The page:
Staying at home in the midst of the COVID-19 crisis have you feeling like your inventive spark is snuffed out? Now's the time to ignite your inspiration: here's an excerpt from our bestselling title, Tom Morris' New Wave Clay, about the technique of artist Jongjin Park.
The delicate works by Korean artist Jongjin Park are made using undoubtedly one of ceramic’s least sophisticated materials: kitchen paper.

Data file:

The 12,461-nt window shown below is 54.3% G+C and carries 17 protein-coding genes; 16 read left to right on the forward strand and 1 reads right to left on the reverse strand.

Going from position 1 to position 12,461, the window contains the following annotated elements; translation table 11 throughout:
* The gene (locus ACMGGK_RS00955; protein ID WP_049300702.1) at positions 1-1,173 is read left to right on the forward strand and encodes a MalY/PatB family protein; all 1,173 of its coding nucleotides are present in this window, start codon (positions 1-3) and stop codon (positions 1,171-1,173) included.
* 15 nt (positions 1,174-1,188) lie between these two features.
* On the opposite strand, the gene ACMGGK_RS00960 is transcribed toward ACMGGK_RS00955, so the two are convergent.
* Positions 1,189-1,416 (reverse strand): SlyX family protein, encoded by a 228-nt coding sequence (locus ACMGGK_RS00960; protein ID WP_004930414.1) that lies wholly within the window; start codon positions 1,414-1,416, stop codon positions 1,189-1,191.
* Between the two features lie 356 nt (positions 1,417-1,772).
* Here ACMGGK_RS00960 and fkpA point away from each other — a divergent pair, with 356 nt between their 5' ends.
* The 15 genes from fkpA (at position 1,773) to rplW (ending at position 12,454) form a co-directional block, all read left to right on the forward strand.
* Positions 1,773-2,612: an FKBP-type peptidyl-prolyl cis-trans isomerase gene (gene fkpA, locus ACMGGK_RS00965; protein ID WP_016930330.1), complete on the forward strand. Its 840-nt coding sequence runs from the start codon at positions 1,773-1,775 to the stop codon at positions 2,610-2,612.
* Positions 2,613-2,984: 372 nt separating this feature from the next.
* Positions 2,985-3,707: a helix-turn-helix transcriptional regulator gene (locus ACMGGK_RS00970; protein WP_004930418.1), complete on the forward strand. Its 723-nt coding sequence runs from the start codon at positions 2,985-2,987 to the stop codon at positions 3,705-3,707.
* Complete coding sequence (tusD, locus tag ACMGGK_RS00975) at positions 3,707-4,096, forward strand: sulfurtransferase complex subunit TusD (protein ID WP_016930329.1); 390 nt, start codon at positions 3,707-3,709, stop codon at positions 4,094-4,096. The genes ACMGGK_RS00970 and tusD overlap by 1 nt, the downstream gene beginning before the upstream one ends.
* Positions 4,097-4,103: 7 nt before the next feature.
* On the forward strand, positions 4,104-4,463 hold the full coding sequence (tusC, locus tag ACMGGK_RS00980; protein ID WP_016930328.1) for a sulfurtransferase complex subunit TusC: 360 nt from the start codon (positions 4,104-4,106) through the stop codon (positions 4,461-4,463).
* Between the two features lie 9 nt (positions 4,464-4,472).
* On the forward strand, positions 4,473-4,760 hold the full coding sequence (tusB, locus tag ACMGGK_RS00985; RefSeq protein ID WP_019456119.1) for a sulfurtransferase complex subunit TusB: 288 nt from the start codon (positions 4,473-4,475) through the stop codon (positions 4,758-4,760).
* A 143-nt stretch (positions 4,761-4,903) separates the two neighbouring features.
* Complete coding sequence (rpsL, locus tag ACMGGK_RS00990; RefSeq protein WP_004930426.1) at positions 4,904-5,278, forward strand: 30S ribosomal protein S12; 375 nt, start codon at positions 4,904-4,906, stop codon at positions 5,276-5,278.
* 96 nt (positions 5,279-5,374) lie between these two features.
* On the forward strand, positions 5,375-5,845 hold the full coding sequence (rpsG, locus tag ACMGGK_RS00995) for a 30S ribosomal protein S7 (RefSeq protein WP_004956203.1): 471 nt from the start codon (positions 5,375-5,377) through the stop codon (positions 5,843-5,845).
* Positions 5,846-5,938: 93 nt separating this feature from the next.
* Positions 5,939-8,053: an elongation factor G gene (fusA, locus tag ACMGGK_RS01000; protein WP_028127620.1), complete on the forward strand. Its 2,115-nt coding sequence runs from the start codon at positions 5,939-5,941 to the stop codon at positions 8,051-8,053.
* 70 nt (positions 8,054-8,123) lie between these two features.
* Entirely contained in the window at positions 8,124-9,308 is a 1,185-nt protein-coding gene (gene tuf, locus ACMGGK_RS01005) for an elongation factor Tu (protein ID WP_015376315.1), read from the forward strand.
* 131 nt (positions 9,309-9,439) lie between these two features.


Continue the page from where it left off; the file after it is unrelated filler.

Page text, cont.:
It is a technique that Park developed while studying at Cardiff University in the UK. Park paints each leaf of tissue in sloppy porcelain slip and then layers them up one by one to create one giant mass. It can take up to 1,000 paper towels to make one work. Some of the slips are coloured with pigment in order to create a rainbow grain through the piece. The clay is then fired, burning off the paper and leaving the millefeuilles pillows that he is known for. Parts of the paper towel that he does not add slip to simply burn away all together, leaving the wells in the middle of some of these containers.